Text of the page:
Michael (Mick) Fitzpatrick (1893 – 8 October 1968) was an Irish republican, chief of staff of the Irish Republican Army (IRA) and Clann na Poblachta politician.
Born in [Kilkenny] in 1893 he was one of the 'driving forces' behind the anti-Treaty IRA in Dublin during the Irish Civil War. He was briefly the Officer Commanding of the IRA's Dublin Brigade and was interned in 1923. During this period he was also involved with the first Communist Party of Ireland.
Fitzpatrick was a full-time official of the Grocers' trade union and secretary of its social club at the Banba Hall in Dublin's Parnell Square. He also managed the Balalaika Ballroom and restaurant in the same area.
He was the central figure in IRA contacts with the Soviet Union during the late 1920s and in 1927, he attended the first International Congress of the Friends of Soviet Russia (FOSR) in Moscow. In 1928 he helped establish an Irish section of the FOSR. During 1929 he was involved in launching the Irish Labour Defence League and the Workers' Revolutionary Party of Ireland. He was also involved in Comhairle na Poblachta, a body set up the same year to heal the rift between the military and political anti-Treaty forces in Ireland. He visited the Soviet Union again in 1932.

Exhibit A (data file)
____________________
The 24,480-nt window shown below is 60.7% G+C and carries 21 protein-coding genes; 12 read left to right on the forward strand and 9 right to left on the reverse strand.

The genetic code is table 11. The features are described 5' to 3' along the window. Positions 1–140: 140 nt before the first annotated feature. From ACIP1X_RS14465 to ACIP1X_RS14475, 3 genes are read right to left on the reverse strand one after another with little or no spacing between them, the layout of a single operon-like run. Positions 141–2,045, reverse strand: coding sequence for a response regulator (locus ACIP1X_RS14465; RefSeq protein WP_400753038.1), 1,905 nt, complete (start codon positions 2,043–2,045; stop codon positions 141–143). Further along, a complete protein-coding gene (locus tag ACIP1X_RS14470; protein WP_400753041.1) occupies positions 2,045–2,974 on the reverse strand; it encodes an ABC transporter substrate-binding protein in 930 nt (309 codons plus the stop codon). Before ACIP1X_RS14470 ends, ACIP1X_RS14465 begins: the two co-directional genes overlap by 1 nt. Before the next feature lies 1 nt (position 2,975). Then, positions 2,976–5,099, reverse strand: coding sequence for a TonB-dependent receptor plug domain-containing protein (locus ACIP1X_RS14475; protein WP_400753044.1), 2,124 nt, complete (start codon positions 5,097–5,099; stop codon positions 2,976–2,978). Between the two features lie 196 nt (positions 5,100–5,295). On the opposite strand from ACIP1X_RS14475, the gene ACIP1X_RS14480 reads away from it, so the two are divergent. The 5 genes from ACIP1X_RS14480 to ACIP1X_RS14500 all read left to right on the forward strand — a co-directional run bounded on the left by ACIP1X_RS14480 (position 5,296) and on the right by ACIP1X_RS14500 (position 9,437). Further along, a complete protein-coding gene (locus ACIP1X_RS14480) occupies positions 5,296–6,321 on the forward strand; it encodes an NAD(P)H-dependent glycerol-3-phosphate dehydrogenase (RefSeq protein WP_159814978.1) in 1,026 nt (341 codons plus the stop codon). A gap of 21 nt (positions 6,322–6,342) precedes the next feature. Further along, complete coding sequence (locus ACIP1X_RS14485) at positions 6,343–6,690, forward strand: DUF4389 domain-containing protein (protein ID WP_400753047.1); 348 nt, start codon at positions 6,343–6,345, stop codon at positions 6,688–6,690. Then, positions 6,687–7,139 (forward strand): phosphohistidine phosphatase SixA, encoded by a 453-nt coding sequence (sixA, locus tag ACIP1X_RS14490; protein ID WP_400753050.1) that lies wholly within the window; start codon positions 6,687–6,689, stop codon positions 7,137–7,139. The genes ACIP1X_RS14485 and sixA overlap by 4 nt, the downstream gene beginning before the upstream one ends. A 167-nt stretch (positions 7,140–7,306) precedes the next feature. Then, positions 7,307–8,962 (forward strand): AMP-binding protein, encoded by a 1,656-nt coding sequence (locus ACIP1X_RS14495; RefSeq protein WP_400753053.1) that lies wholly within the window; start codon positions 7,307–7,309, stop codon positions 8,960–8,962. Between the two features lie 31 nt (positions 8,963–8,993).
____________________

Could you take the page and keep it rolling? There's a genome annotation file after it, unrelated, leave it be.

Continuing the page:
Fitzpatrick chaired the 1933 IRA General Army Convention (GAC). At the 1934 GAC he disagreed with the call for a Republican Congress and remained within the IRA. His union was involved in a strike with O'Mara's Bacon Shops in late 1934 in which the IRA intervened violently. During 1935 he was involved in the IRA's intervention in the Dublin transport strike.
In 1936 he was an unsuccessful candidate for Cumann Poblachta na hÉireann, a political party set up by the IRA. Fitzpatrick succeeded Tom Barry as chief of staff in 1937, only to be ousted by Seán Russell at the 1938 GAC.
He was involved in the launch of the Clann na Poblachta political party in 1946 and was a member of its national executive. At the 1948 general election, he was elected as a TD for Dublin North-West, winning 2,395 votes (10.3%). At the 1951 general election, he received a meagre 458 votes (1.9%) and lost his seat.